Today my aerodynamics professor mentioned that the equations we were learning for atmospheric shock waves can also be applied by astrophysicists to study black hole-related shock waves in space.

How is this possible? Isn't space too rarefied for shock waves? What is an example application? He mentioned something about the density limit before/after a relativistic shock approaching 6.

  • 2
    $\begingroup$ If you back away far enough, even nebulae in space look like dense gases. $\endgroup$
    – tpg2114
    Oct 1, 2015 at 1:04
  • $\begingroup$ Have you looked at Wikipedia? $\endgroup$
    – HDE 226868
    Oct 1, 2015 at 1:08

3 Answers 3


Space isn't empty, as I'm sure you've heard before. There's always something between different bodies, such as the interstellar medium. There are also denser regions of space, including molecular clouds and H I/H II regions. Shockwaves can form in any of these places, and propagate through them. There are several different common sources of these shock waves (see McKee & Hollenbach (1980)):

  • Young stars with strong stellar winds
  • Supernovae
  • Galaxy mergers

Shock waves can also form on larger scales (see Bykov et al. (2008)), due to things like galaxy mergers (as were mentioned above) and the formation of large structures (e.g. filaments and galaxy superclusters). These "cosmological" shockwaves can propagate through the intergalactic medium, intergalactic medium or the intracluster medium.

See here for some other minor sources and shock front speeds.


A Little History

You ask a very good and relevant question. In fact, back in 1958 H.E. Petschek wrote an interesting paper on "Aerodynamic Dissipation". In that paper, he hypothesized that one could, in theory, produce a shock wave in a collisionless medium (like most plasmas in space). This was highly controversial, since the very concept of a shock wave requires some form of irreversible energy dissipation in order for the structure to form. I wrote a few more details here and here.

Shortly after, Paul J. Kellogg predicted the existence of a bow shock around the Earth's magnetosphere. This was later confirmed by some of the first spacecraft observations. The controversy I mentioned earlier arose because a truly collisionless plasma is governed by the Vlasov equation (i.e., just the Boltzmann equation without the collision operator), which is a time-reversible equation of motion in kinetic theory. This is a problem because the formation of a shock wave requires energy dissipation (i.e., entropy generation and/or time-irreversibility).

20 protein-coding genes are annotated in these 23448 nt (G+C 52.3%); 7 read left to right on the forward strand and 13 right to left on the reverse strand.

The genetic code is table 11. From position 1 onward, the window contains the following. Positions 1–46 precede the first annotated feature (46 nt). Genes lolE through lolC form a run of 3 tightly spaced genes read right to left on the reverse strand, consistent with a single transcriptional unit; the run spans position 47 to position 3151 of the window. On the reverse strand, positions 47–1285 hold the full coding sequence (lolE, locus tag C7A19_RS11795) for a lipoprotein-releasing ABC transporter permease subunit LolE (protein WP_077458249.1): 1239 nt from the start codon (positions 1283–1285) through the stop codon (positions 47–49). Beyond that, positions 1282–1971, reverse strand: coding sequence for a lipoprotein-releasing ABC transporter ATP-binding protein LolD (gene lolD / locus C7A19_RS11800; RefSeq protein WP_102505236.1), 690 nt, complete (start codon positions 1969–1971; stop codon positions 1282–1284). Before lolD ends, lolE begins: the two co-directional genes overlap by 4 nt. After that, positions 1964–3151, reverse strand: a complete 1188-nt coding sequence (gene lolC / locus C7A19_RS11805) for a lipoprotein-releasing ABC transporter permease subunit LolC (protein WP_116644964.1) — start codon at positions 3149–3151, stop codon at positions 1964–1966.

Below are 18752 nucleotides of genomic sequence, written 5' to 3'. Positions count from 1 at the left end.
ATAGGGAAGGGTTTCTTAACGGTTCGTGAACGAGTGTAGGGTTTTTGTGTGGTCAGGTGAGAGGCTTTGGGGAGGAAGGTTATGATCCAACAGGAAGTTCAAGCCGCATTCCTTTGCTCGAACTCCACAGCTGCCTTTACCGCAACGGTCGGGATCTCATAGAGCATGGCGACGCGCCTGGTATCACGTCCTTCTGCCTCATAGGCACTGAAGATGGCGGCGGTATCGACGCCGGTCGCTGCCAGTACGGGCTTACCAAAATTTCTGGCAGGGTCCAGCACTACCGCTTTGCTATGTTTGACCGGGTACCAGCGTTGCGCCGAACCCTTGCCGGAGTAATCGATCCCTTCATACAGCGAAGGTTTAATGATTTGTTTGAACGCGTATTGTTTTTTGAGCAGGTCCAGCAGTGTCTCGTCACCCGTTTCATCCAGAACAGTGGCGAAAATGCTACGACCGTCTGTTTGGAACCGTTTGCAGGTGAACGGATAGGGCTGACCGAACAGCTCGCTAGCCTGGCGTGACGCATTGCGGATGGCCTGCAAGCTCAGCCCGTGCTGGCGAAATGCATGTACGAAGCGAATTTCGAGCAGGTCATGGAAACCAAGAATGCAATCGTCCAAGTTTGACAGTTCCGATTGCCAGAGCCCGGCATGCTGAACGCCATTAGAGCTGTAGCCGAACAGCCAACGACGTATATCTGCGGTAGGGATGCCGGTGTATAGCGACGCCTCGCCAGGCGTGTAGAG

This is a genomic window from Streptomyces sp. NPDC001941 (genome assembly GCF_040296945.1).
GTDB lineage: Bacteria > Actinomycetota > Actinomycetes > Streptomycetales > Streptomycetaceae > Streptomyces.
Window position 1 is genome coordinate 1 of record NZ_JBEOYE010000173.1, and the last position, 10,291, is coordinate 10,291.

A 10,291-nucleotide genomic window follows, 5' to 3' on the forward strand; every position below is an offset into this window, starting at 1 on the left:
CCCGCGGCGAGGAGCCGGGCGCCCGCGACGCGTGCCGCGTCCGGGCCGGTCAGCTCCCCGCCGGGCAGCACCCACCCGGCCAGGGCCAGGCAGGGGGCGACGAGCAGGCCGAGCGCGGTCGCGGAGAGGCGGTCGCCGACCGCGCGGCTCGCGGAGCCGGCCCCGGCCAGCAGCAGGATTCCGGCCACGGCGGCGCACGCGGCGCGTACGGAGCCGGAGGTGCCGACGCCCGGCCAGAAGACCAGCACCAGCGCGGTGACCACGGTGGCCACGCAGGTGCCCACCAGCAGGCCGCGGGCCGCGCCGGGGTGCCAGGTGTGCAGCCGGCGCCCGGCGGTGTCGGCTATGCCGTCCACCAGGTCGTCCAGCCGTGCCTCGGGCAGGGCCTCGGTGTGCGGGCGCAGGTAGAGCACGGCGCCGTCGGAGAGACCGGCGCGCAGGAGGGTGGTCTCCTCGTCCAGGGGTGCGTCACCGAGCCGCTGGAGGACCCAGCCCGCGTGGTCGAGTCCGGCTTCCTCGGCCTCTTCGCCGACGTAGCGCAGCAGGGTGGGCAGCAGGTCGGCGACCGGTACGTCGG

As I discussed here, some form of energy dissipation is required to halt nonlinear wave steepening. Originally, there was debate as to how the Vlasov equation could supply any form of irreversibility. I wrote a response here that discusses irreversibility in more detail. None-the-less, shock waves can form in plasmas and are governed by the Rankine-Hugoniot relations.

Relevant Speeds

Generally, for a shock wave to form one needs a piston moving through a medium faster than the relevant speed of communication. As I illustrated in this answer, there are multiple relevant speeds in space plasmas. Theory suggests one can get a slow mode shock wave to form in plasmas, but there is little evidence of those (at least of which I am aware). The more relevant speed is the fast mode or magnetosonic mode (Note: there are much better descriptions elsewhere on the web than the Wikipedia link, but that one was quick and easy). So the bow shock upstream of the Earth is a fast mode shock (thus the Mach number is defined with the fast mode phase speed), as are most astrophysical shocks to which you may be referred.

Density Limit

I am going to guess here, as I would need more information to answer properly, but I think your professor might have been talking about an asymptotic limit of the Rankine-Hugoniot relations for high Mach numbers. In the limit as the Mach number goes to some large number, the density compression ratio across a hydrodynamic shock goes to 4 (assuming a polytrope index of 5/3). One can make a similar argument for magnetohydrodynamic shock waves.

  • $\begingroup$ In re magnetosonic waves: Fitzpatrick does a pretty good job. He also goes into MHD shocks and (in the "next" pages) discusses the Alfvenic Mach number. $\endgroup$
    – Kyle Kanos
    Oct 1, 2015 at 12:01
  • $\begingroup$ @KyleKanos - Oooh, thanks for the link. Always interested in good descriptions. On a related note, I recently wrote a review paper on low frequency waves near shocks (still in press) and found an added complexity. In the presence of suprathermal particles, the phase speed of what one traditionally calls the slow mode can exceed that of the intermediate mode. $\endgroup$ Oct 1, 2015 at 12:04

The first underlying question is "what is a fluid", and in which condition we can consider we have one. At the time the Feynam courses were written (i.e. days of manual calculus with few digits ;-) ), it was considered that you need the space and time of 100 collisions, i.e. 100 mean free path. less than this you are in the mecanics of collision between particules, or agregates physics, or complicated intermediates where pressure has not yet collapse (i.e. be thermalized) into a scalar.

Interstellar medium is not dense, but not empty. Objects like nebula or dust clouds are ultra large. Time scale considered are also vast. So that they can perfectly fit the condition of fluids, with "sound waves", supersonic motions, etc. ( The specificity is that this medium it often at least partly ionized, so that fluid mechanics is not playing alone: you also have EM, i.e. plasma physics, + auto-gravity. ).


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